City Council meeting debates Cambridge business

MD-3x sunburst highway mess-033016

Dorchester Banner/City of Cambridge
An early concept image of the possible first phase of the “Gateway Property,” being the filling station and old Burger King property on Sunburst Highway, showing the proposed new right turn onto Maryland Avenue.

CAMBRIDGE — Cambridge City Council convened on March 28 and tended to the issues demanding their attention that evening. The consent calendar topics were quickly gone over and approved, including a request from Cambridge Little League for permission to hold their opening day parade on April 9 and a police officer to lead the parade, a request from Hyatt Regency to display fireworks on June 25; and a request from the Sons of the American Legion Squadron 87 to for permission to utilize city property for their 3rd Annual Bike Show on May 14.

Ordinances adopted included an ordinance to remove the on-site residency requirement for the property owner of small commercial businesses in the NC Zone Districts and require that these properties have a property manager that is a resident of Dorchester County, otherwise known as Ordinance No. 1066. The ordinance was adopted with Commissioner Vickers opposing.

Second on the docket was an ordinance to amend Section 5.1.1.C Table #3 of the Unified Development Code to require minimum lot sizes in the downtown/waterfront development district (Ordinance No. 1073). This ordinance too was adopted, with Commissioner Vickers opposing.

Under Old Business, the Comcast Rate Increase proposal was visited once again with the Council’s characteristic careful deliberation and attention to detail. After much discussion and debate the request was approved, with Councilmen Cooke and Vickers opposing.

Council next voted to direct staff for the Sailwinds Committee to develop a draft Request for Proposals (RFP) for one master developer RFP with general language regarding proposed uses and site configurations as identified in the property Transfer Agreement, the 2020 Plan, the City of Cambridge Comprehensive Plan, and in the UDC, to be brought back for Council consideration and approval. The proposal was debated and approved, with Councilmen Cooke and Vickers opposing.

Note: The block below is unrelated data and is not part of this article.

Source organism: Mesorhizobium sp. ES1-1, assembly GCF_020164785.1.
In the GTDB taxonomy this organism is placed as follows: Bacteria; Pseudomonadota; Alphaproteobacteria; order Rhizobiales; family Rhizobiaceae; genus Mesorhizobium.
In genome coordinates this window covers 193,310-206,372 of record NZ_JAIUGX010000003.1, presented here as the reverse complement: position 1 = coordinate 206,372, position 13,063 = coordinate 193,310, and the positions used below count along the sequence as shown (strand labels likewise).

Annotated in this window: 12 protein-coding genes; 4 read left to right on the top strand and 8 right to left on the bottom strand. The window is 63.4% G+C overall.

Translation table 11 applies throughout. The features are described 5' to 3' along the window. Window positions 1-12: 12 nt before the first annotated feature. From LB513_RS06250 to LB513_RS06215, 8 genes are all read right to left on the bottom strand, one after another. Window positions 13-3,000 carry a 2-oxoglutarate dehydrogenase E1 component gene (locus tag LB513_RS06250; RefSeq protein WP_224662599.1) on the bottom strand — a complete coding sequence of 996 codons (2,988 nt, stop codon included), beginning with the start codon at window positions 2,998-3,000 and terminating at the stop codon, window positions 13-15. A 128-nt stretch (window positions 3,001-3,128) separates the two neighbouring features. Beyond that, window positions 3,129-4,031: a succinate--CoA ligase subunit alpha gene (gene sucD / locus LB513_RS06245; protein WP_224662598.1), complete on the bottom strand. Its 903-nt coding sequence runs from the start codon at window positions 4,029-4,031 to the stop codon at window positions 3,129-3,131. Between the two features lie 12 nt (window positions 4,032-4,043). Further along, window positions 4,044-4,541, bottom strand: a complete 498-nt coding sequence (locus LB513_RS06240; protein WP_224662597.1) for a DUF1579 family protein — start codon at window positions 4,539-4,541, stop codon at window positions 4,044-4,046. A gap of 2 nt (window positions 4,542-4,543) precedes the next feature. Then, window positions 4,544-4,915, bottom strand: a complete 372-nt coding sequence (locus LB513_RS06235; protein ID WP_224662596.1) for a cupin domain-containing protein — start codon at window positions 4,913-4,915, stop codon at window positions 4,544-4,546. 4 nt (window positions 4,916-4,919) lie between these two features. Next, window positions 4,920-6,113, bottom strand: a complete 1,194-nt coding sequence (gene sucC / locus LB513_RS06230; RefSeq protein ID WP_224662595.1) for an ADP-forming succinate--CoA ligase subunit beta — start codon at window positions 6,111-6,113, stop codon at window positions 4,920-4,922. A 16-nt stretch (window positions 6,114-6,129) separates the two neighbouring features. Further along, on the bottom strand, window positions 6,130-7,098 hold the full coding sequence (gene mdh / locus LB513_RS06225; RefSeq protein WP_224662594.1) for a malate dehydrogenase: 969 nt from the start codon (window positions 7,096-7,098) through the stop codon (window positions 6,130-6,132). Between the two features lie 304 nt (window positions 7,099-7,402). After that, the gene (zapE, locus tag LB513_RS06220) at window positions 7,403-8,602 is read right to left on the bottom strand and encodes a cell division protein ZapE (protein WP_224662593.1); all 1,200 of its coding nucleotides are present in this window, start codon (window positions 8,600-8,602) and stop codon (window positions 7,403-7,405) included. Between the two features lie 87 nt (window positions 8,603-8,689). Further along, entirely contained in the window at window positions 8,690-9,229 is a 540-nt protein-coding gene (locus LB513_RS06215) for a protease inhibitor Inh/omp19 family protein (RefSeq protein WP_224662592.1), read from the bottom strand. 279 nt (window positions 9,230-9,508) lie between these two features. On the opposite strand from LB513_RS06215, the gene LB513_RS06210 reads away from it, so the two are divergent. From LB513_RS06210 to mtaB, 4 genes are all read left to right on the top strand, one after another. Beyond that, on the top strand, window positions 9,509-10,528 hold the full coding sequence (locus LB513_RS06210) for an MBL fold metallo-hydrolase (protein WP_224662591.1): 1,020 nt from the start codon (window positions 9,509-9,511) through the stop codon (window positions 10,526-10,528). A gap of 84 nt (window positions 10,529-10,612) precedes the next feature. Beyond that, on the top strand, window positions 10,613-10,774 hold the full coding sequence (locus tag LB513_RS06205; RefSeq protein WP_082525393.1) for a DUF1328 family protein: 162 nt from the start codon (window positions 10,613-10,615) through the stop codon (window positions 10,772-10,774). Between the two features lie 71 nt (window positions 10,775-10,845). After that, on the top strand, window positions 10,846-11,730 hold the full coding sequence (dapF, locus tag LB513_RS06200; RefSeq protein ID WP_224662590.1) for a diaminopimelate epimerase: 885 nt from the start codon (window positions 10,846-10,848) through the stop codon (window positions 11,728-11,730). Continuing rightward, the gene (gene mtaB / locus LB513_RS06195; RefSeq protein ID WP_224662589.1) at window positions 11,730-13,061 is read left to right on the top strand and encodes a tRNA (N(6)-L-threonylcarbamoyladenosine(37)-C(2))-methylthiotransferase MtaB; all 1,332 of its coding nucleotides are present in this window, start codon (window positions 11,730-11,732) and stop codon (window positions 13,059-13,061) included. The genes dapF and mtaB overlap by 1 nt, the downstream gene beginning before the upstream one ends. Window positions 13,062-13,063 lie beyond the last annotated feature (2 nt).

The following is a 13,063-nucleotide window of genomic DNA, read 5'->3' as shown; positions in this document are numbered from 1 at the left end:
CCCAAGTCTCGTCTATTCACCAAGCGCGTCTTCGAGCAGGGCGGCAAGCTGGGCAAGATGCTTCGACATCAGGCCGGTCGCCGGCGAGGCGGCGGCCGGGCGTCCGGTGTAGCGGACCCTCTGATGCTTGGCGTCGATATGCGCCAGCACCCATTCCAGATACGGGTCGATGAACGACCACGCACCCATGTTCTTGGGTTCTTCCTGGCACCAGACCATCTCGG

Also on the subject of Sailwinds, Council was asked to vote on a proposition that the City Manager and City Attorney negotiate an amendment to the City Agreement with Sailwinds of Cambridge, providing for continued operation of Governor’s Hall during repair of the adjacent wharf. The proposal also asked of the directors of Sailwinds to provide $20,000 per year of the cost of preserving the Governors Hall building while replacement of the wharf was taking place — engineers for the project had determined that preserving the building during wharf construction (as opposed to tearing it down now) would add approximately $100,000 to the cost of the project. The proposal drew negative reaction from the board of Sailwinds, and Sailwinds Chairman Carlton Stanley, along with Bruce Reed and Jerry Burroughs, spoke in opposition. In the end the council voted unanimously to negotiate with Sailwinds of Cambridge, Inc., on the subject.

Next the topic of the Hearn Building was brought before the council, with Public Works Director Odie Wheeler informing the council that work towards shoring up the ailing building appears to be started on the site, though the only obvious sign is contractor signs, porta potties and a dumpster being brought to the location. Questions of slow response to the project on behalf of the County Council were brought up and discussed, with it being pointed out that County Council President Ricky Travers owns a business directly across the street, and that he has a great interest in seeing the street open regardless of allegations of county inactivity.

Next, Council receive a written and verbal report of the state of water pressure in Cambridge. The report showed no pressures anywhere in the city below 47 psi, which is optimum.
In new business, Katie Parks of the Eastern Shore Land Conservancy, gave a briefing on the Phillips Packing Company, Factory F Reuse. Ms. Parks stated that Baltimore-based Cross Street Partners was interested in creating a Food & Farming Exchange in the iconic Dorchester Street building. She promised to keep Council updated on progress.

The Gateway Property Committee gave a visual presentation and update on the so-called Gateway Property, the old Burger King and filling station property on the west side of US Rt. 50, between Byrn Street and Maryland Avenue. The committee displayed a slide showing a proposed right turn lane taking up a corner of the property, to ease the entrance into Maryland Avenue. Council voted to secure funding sources to seek a professional design consultant for property, and to have the committee present two or three design options to Council and the public, to get community input on what the final property should contain.

Council then approved a bond refunding/refinancing proposal that will result in reducing remaining debt on the marina and Public Safety building by $750,000, and reduce annual debt service by approximately $67,000 per year.

Finally, a vote was approved to give a letter of support to local resident and developer Jim Chaney, who seeks permission to renovate or replace a number of county-owned properties.
There being no other business to come before the board, the meeting adjourned at approximately 9 p.m.

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